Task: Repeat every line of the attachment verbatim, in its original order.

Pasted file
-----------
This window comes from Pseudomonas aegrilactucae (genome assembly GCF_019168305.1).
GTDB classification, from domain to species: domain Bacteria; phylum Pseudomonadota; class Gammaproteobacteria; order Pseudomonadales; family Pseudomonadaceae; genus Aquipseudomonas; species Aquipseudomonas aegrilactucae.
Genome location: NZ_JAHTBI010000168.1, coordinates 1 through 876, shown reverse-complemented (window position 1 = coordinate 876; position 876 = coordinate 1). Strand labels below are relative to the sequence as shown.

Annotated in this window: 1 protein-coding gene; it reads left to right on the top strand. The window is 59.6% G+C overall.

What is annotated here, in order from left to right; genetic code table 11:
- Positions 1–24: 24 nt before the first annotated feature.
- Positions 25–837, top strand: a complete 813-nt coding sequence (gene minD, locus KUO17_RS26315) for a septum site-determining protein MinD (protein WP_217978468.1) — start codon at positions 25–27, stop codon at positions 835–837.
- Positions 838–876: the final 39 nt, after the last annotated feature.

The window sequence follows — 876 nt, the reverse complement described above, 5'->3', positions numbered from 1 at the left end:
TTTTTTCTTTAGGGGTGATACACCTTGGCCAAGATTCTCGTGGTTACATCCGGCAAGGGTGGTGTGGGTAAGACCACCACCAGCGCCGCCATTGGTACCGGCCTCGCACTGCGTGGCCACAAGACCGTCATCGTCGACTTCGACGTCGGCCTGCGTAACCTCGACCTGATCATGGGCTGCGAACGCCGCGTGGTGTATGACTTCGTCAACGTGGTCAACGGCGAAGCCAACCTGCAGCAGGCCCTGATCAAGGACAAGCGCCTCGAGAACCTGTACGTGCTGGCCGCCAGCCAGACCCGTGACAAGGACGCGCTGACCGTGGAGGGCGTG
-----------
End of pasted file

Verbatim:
This window comes from Pseudomonas aegrilactucae (genome assembly GCF_019168305.1).
GTDB classification, from domain to species: domain Bacteria; phylum Pseudomonadota; class Gammaproteobacteria; order Pseudomonadales; family Pseudomonadaceae; genus Aquipseudomonas; species Aquipseudomonas aegrilactucae.
Genome location: NZ_JAHTBI010000168.1, coordinates 1 through 876, shown reverse-complemented (window position 1 = coordinate 876; position 876 = coordinate 1). Strand labels below are relative to the sequence as shown.

Annotated in this window: 1 protein-coding gene; it reads left to right on the top strand. The window is 59.6% G+C overall.

What is annotated here, in order from left to right; genetic code table 11:
- Positions 1–24: 24 nt before the first annotated feature.
- Positions 25–837, top strand: a complete 813-nt coding sequence (gene minD, locus KUO17_RS26315) for a septum site-determining protein MinD (protein WP_217978468.1) — start codon at positions 25–27, stop codon at positions 835–837.
- Positions 838–876: the final 39 nt, after the last annotated feature.

The window sequence follows — 876 nt, the reverse complement described above, 5'->3', positions numbered from 1 at the left end:
TTTTTTCTTTAGGGGTGATACACCTTGGCCAAGATTCTCGTGGTTACATCCGGCAAGGGTGGTGTGGGTAAGACCACCACCAGCGCCGCCATTGGTACCGGCCTCGCACTGCGTGGCCACAAGACCGTCATCGTCGACTTCGACGTCGGCCTGCGTAACCTCGACCTGATCATGGGCTGCGAACGCCGCGTGGTGTATGACTTCGTCAACGTGGTCAACGGCGAAGCCAACCTGCAGCAGGCCCTGATCAAGGACAAGCGCCTCGAGAACCTGTACGTGCTGGCCGCCAGCCAGACCCGTGACAAGGACGCGCTGACCGTGGAGGGCGTG